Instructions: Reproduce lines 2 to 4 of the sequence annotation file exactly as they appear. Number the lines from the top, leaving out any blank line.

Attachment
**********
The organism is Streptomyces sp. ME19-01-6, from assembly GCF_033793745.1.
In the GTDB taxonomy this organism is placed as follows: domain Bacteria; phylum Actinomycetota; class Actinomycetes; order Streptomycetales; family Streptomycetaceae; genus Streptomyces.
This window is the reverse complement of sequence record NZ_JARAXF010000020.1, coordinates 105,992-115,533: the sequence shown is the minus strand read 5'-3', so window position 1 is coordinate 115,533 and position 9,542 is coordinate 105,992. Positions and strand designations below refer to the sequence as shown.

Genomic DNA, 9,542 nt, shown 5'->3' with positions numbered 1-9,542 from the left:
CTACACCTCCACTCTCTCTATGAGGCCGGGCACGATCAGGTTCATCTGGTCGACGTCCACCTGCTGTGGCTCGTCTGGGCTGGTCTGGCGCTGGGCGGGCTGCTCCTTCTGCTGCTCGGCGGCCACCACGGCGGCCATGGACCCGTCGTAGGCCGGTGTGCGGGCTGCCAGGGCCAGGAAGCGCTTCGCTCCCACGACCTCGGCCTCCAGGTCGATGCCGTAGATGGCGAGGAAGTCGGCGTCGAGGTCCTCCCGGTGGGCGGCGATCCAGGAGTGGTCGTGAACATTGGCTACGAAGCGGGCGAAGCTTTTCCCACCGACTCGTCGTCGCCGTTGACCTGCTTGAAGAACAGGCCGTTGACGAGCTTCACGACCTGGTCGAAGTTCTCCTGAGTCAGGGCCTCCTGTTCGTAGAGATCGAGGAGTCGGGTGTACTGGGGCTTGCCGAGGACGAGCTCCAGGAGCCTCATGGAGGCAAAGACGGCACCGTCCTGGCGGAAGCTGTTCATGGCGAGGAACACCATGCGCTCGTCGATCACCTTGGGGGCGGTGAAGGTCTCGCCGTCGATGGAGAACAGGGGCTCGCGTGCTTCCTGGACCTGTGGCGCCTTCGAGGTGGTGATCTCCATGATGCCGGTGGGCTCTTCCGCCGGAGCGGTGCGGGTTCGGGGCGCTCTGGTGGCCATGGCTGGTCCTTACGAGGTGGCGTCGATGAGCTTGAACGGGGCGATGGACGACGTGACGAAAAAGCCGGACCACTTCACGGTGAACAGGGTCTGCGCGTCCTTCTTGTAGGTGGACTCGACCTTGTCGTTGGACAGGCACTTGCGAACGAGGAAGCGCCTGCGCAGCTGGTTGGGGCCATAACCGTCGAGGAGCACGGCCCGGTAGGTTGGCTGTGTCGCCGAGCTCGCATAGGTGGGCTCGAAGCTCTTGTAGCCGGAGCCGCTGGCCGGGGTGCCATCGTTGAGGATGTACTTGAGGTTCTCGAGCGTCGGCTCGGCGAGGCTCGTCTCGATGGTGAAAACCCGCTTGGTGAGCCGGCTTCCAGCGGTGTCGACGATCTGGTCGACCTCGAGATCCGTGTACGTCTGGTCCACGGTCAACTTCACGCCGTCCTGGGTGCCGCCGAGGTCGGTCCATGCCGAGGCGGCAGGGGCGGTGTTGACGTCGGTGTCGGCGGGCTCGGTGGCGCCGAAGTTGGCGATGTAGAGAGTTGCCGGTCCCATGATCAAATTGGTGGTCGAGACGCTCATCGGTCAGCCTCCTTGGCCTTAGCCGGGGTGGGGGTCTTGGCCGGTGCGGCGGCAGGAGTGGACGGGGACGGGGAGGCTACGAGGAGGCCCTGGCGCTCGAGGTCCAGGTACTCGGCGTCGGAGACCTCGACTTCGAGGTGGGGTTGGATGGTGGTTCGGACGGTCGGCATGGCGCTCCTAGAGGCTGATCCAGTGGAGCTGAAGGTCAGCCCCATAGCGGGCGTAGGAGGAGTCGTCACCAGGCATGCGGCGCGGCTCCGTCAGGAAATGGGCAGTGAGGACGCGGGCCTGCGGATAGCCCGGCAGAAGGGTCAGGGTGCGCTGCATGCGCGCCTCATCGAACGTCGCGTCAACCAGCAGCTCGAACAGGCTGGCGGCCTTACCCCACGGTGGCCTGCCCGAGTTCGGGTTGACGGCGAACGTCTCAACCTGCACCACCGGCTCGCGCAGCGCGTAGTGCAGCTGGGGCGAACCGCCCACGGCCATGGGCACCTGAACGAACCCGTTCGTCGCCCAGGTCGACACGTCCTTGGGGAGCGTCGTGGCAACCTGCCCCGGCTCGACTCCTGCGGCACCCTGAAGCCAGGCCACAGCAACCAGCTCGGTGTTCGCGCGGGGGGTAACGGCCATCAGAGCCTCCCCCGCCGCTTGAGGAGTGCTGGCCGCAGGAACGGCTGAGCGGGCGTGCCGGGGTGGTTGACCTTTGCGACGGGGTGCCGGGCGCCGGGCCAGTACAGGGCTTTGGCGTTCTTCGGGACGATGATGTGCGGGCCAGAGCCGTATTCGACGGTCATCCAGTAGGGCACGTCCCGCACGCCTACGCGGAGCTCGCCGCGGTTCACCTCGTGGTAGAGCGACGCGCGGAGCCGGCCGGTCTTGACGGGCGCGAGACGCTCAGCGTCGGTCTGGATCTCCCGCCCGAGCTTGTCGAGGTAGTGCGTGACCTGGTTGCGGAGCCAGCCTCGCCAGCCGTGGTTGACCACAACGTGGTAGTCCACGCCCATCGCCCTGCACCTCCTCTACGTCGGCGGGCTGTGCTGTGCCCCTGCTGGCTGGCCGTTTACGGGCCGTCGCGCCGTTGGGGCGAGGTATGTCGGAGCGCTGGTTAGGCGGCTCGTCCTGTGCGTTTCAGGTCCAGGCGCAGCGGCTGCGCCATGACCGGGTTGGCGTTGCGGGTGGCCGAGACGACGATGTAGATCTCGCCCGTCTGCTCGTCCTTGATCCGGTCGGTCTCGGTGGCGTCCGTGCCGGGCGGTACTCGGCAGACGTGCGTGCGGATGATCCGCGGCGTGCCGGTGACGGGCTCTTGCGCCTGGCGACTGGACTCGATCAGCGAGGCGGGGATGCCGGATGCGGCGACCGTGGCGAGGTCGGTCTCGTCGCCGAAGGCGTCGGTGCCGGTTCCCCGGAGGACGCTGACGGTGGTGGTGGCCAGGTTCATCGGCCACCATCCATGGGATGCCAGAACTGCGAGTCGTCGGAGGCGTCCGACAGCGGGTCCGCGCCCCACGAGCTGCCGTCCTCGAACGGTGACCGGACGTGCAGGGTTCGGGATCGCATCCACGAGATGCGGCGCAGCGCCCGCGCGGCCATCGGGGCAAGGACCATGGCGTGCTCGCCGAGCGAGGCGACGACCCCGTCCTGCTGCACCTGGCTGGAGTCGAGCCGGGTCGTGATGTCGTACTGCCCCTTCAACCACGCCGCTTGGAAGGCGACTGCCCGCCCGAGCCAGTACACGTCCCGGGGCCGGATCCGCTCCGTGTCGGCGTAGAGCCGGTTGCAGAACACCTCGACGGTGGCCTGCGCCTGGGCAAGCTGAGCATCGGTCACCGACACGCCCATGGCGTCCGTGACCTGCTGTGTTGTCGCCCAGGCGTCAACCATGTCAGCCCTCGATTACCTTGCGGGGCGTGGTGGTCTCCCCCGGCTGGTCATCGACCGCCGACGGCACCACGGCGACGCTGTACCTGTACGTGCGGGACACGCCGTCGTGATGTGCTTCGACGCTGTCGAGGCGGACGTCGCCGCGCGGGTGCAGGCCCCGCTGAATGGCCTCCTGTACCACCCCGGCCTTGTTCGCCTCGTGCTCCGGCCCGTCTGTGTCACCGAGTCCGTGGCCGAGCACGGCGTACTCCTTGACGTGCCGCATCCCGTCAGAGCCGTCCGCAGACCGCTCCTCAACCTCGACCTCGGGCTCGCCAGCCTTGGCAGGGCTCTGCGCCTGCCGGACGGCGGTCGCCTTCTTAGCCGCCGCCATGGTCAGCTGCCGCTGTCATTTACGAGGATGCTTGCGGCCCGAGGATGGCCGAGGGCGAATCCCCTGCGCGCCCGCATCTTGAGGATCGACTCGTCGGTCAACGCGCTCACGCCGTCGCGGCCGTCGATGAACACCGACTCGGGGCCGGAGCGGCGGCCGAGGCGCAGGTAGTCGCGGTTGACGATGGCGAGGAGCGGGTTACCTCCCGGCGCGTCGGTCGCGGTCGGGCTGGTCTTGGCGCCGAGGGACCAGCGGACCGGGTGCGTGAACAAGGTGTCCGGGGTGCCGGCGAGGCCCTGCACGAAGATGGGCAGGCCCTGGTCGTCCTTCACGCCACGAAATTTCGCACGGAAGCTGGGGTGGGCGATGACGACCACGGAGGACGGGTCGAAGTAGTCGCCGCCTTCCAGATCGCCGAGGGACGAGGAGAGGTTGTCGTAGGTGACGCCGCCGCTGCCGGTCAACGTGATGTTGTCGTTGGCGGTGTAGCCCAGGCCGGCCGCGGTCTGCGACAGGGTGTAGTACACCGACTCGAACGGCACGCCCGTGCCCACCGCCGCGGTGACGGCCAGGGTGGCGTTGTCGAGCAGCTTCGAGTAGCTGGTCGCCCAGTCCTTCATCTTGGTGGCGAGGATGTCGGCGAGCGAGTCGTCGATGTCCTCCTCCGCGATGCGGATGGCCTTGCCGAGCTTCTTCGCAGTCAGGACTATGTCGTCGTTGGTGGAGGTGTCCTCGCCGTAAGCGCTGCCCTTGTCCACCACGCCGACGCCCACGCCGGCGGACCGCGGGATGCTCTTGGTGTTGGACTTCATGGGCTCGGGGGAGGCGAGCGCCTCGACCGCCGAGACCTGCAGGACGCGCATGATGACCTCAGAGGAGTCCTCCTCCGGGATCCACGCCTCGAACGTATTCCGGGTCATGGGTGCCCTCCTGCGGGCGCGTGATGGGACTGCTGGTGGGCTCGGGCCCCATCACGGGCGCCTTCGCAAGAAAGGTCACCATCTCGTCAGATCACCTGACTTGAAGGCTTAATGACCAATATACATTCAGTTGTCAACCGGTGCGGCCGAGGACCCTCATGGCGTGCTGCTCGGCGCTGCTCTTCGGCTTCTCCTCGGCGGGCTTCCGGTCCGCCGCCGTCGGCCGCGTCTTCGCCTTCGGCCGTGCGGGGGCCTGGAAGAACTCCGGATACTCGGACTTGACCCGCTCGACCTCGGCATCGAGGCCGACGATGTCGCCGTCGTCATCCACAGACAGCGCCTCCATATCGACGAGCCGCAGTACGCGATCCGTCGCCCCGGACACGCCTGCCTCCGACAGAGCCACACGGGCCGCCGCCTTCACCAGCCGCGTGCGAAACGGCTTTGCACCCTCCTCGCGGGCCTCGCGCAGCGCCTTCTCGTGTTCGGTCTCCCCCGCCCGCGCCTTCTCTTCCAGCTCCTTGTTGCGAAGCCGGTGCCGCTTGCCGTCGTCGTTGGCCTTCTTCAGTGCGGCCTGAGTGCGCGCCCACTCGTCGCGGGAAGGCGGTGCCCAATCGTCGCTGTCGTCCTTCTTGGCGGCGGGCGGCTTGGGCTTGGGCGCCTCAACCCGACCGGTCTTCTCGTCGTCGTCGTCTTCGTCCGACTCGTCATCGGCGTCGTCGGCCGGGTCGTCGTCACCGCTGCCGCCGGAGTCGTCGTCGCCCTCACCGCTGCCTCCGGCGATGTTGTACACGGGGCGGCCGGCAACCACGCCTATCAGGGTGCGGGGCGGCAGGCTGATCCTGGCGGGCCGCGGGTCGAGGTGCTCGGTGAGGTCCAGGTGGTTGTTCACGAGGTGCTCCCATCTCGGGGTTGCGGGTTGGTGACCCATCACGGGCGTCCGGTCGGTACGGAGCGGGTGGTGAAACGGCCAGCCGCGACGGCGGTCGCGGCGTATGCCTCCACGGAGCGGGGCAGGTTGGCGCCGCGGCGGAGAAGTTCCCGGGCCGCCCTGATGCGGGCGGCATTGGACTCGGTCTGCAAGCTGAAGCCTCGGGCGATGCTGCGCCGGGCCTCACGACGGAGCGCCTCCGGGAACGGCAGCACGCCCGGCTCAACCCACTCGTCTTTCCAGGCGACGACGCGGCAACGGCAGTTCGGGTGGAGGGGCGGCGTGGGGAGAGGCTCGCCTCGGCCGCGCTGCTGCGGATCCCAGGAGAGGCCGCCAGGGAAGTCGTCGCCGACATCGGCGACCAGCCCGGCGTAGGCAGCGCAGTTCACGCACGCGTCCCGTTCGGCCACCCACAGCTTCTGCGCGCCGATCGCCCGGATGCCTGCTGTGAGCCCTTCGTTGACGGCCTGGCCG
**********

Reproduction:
In the GTDB taxonomy this organism is placed as follows: domain Bacteria; phylum Actinomycetota; class Actinomycetes; order Streptomycetales; family Streptomycetaceae; genus Streptomyces.
This window is the reverse complement of sequence record NZ_JARAXF010000020.1, coordinates 105,992-115,533: the sequence shown is the minus strand read 5'-3', so window position 1 is coordinate 115,533 and position 9,542 is coordinate 105,992. Positions and strand designations below refer to the sequence as shown.

Genomic DNA, 9,542 nt, shown 5'->3' with positions numbered 1-9,542 from the left: